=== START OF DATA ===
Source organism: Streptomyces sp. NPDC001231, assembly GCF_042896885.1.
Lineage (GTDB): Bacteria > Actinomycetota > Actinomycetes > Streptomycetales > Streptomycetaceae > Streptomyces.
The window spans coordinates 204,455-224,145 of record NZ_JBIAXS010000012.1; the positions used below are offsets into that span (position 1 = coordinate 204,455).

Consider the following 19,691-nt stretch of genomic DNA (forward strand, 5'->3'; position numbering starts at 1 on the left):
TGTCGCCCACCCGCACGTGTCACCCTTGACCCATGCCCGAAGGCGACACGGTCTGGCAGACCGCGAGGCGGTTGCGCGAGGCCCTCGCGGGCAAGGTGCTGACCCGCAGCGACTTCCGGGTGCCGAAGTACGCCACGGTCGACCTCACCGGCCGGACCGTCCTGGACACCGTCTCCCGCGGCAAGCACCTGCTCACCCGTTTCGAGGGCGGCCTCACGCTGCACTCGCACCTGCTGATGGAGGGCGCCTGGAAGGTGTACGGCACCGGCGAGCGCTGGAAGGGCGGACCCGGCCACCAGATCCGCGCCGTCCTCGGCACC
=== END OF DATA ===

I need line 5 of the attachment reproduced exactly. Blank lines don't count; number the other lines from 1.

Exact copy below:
TGTCGCCCACCCGCACGTGTCACCCTTGACCCATGCCCGAAGGCGACACGGTCTGGCAGACCGCGAGGCGGTTGCGCGAGGCCCTCGCGGGCAAGGTGCTGACCCGCAGCGACTTCCGGGTGCCGAAGTACGCCACGGTCGACCTCACCGGCCGGACCGTCCTGGACACCGTCTCCCGCGGCAAGCACCTGCTCACCCGTTTCGAGGGCGGCCTCACGCTGCACTCGCACCTGCTGATGGAGGGCGCCTGGAAGGTGTACGGCACCGGCGAGCGCTGGAAGGGCGGACCCGGCCACCAGATCCGCGCCGTCCTCGGCACC